Summary: (1) A Statement of How to give thanks (Psalm 100:1-2), (2) An Explanation of Why God’s people must give thanks(Psalm 100:3), and (3) An invitation to Whom should we give Thanks (Psalm 100:4-5)
If someone was unfamiliar with Canadian culture they might get some strange ideas from the calendar. They may assume that families are most important on the Ontario "Family Day". They might assume that we idolize the powers of the groundhog on "Groundhog Day". Finally they might think that we are only thankful on "Thanksgiving".
It is a striking fact about the one hundredth psalm that it is the only one in the Psalter explicitly identified as “a psalm for giving thanks.” The setting is assumed to be that of a company of worshipers in front of the gates to the sanctuary summoned to enter the courts of the sanctuary with shouts and songs of praise. A thanksgiving service, with a thanksgiving sacrifice, would follow the entry (cf. Lev 7:12–15). A part of the service would be a meal, with the worshipers sharing together in eating part of the meat from the sacrifice (Tate, M. E. (1998). Psalms 51–100 (Vol. 20, p. 535). Dallas: Word, Incorporated.).
It's striking that so much of this Psalm reflects contemporary celebrations of thanksgiving save one element. Today, most people misplace their source of thanks. We can be a joyous and thankful people yet have a completely misplaced joy and thanks. Unless we place God as the exclusive source of blessing and praise, then our thanksgiving will be little else than a session of pride.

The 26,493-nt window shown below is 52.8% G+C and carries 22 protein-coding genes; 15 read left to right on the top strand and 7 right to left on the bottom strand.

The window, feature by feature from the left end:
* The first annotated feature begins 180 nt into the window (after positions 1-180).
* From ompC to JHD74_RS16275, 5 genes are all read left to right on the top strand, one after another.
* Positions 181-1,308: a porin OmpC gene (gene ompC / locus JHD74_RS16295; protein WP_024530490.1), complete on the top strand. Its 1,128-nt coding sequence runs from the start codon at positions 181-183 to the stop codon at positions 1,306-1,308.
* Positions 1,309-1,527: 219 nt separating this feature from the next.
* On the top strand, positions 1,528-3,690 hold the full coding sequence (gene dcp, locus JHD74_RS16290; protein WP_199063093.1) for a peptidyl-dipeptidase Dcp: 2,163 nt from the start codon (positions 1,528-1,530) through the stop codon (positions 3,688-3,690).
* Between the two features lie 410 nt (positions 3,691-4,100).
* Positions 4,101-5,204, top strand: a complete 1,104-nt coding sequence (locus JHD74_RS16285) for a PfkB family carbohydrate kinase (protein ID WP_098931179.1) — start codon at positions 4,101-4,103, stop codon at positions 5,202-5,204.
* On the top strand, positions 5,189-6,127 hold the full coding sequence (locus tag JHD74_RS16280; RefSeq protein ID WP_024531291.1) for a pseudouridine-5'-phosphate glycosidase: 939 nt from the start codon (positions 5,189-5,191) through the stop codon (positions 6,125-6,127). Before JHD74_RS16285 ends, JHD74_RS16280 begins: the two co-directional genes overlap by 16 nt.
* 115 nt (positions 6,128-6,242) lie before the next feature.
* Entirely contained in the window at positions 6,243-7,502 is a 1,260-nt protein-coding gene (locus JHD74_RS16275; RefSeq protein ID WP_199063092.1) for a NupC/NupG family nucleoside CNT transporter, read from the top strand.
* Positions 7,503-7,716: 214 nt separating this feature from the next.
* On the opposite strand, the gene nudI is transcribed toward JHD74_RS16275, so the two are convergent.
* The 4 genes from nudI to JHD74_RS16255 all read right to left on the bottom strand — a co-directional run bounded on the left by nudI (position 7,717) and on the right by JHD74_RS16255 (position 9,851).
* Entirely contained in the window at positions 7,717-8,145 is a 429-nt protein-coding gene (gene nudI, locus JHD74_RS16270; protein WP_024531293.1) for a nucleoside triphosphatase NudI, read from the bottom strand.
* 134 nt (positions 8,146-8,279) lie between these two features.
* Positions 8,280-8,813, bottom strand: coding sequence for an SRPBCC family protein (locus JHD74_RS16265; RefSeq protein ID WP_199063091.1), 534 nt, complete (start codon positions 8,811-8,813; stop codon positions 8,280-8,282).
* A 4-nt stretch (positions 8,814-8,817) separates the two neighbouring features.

Psalm 100 contains seven great imperatives, plus two explanations of why we should give thanks. It shows us: (1) A Statement of How to give thanks (Psalm 100:1-2), (2) An Explanation of Why God’s people must give thanks(Psalm 100:3), and (3) An invitation to Whom should we give Thanks (Psalm 100:4-5)
1) How Should We Give Thanks? (Psalm 100:1-2)
Psalm 100:1-2 Make a joyful noise to the LORD, all the earth! Serve the LORD with gladness! Come into his presence with singing! (ESV)
Occasionally, when someone has done something special for us, we find ourselves asking, “What can I do for so-and-so to show my appreciation?” It is a valid question and not always an easy one to answer. But think: If it is hard to know how to show appreciation to another human being, how much more difficult must it be to show appreciation to God? How should we show appreciation to God? We cannot thank God by giving him something. He needs nothing from us. What can we do? The opening verses suggest three things.
First, We can “make a joyful noise/shout.” That seems a strange place to begin, particularly since the psalm envisions the people of God giving thanks together in God’s house. Is that really what we are to do? Are we to come to church in order to make a joyful noise/shout? It is helpful to know that the Hebrew word originally meant a glad shout, such as loyal subjects might utter when the king appears among them, the emphasis being on the gladness. It would be accurate to express this idea by saying that the people of God are to praise God loudly because they are happy with him.
• When do we see this happening? Ever been to or watched a sporting event? Do you notice what happens when a crowd of anticipation sees the team take the field? There is cheering and excitement. That is the type of joy we are to have in coming into the presence of God. Is worship boring for you? You may not realize exactly who it is you are coming to.